Dementia Care in the U.S. Prison System
Some within the U.S. prison system are actively working to pilot solutions to address this need. The Unit for the Cognitively Impaired, a 30-bed correctional unit located within the medium-security Fishkill Correctional Facility in about 70 miles north of New York City, is unique in concept: it is the first of its kind in the country that focuses specifically on housing inmates with dementia.
The complex, which typically houses inmates in their sixties, is designed to operate more like a nursing home than a prison ward. The coloring and lighting of the unit are both bright, and inmates are able to roam freely within it. Notably, the staff includes social workers, clinical psychologists and psychiatrists.
“As a basic design I think it’s very important that they have [the Unit for the Cognitively Impaired],” Prison Visiting Project at the Correctional Association of New York Director Jack Beck told the Marshall Project. According to Beck, prison life poses significant stressors to inmates with Alzheimer’s, dementia, and related neurological health conditions. Following orders from prison security, being exposed to loud noises and alarms, and maintaining strict routines can be especially challenging for inmates with cognitive impairments. Reportedly, inmates with dementia often go unnoticed in understaffed or overcrowded prisons.
The Federal Medical Center in Devens Massachusetts plans to open a Memory Disorder Unit (MDU) for inmates with a Dementia diagnosis. The facility shares a similar “nursing home model” to the Unit for the Cognitively Impaired, and hopes to implement new strategies to appropriately support the elderly prisoner demographic living with various mental illnesses. It will include highly extensive training for staff members in Alzheimer’s disease and Dementia care.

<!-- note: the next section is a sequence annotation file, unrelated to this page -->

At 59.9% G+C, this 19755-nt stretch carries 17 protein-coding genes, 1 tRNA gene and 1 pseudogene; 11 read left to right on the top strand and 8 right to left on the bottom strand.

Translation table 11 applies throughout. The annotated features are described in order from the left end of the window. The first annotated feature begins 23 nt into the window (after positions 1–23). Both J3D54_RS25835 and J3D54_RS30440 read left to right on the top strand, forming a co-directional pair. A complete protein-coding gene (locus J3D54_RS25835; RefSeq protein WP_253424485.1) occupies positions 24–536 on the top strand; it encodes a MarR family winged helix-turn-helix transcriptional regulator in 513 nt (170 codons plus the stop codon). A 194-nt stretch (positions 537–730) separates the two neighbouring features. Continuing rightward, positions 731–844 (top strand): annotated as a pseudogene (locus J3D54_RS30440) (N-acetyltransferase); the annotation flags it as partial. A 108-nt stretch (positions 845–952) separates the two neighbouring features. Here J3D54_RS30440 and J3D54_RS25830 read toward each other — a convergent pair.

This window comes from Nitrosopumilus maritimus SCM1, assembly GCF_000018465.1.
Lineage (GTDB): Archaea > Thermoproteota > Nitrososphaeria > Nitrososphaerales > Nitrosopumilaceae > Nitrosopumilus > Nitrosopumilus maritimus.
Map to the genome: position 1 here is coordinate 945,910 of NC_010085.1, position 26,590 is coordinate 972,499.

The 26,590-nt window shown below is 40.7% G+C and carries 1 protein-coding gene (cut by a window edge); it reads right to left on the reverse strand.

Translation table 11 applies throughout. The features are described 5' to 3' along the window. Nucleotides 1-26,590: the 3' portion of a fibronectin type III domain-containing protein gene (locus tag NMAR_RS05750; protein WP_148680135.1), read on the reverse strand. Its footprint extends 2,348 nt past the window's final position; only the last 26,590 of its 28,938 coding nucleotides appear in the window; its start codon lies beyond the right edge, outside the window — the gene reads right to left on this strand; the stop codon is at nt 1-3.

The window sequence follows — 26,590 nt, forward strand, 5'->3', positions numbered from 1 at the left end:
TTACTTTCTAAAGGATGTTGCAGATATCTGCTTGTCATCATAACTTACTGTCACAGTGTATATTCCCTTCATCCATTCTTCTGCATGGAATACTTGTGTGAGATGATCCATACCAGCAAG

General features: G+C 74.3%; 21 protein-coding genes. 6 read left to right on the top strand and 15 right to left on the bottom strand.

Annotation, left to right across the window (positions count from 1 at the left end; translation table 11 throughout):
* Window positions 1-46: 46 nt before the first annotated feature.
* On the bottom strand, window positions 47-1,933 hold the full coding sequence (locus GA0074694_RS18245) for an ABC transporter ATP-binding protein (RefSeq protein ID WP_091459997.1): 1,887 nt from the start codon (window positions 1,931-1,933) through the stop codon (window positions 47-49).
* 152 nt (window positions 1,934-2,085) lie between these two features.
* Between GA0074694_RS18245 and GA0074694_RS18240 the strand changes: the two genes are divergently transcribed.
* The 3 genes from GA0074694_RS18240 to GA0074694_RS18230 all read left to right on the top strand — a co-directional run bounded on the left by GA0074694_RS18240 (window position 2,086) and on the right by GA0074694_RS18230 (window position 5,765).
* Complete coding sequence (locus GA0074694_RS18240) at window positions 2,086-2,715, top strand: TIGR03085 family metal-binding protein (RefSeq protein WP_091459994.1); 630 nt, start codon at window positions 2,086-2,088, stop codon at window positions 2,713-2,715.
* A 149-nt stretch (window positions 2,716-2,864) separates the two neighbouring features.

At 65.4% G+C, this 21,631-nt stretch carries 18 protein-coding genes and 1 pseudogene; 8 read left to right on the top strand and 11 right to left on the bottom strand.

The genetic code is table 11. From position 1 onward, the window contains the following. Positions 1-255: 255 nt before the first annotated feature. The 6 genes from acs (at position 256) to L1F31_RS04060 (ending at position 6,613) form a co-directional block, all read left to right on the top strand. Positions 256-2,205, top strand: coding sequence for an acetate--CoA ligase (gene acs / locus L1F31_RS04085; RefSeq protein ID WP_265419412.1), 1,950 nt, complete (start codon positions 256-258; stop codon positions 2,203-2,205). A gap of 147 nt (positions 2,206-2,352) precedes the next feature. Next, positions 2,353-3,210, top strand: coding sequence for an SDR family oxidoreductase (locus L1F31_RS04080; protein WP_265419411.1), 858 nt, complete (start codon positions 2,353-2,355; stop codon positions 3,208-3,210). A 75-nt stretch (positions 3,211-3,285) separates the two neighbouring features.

The Federal Bureau of Prisons recognizes the need for specialty care units. Within the prison system, inmates with dementia can exhibit an increase in depression, frustration with behavioral challenges, social anxiety, paranoia, and confusion. Without the care of specialized correctional officers, such inmates can lead to security threats or require higher levels of care, sometimes developing total dependency on staff-members.
Dementia in the aging inmate population is growing ever more prevalent. However, the prison system has a long way to go in addressing the humanitarian issues involved in the incarceration of people who no longer understand why they are in prison. Vernon Madison, another death row prisoner with Dementia, died earlier this year after battling serious mental illness due to multiple strokes. His case grasped national attention as the Supreme Court ruled in favor of Madison, offering him Eighth Amendment protections due to his dementia.
The advocacy surrounding cases such as Madison’s highlights the importance of the mental competency of inmates in the American prison system — especially when they are on death row. Advocates for inmates’ rights have used such cases to speak out and suggest the need for an increase in legal policies to protect inmates with similar cognitive diagnoses. Ohio’s oldest death row prisoner, 79-year-old James Frazier, is scheduled to be executed in October of 2021, despite his not understanding why.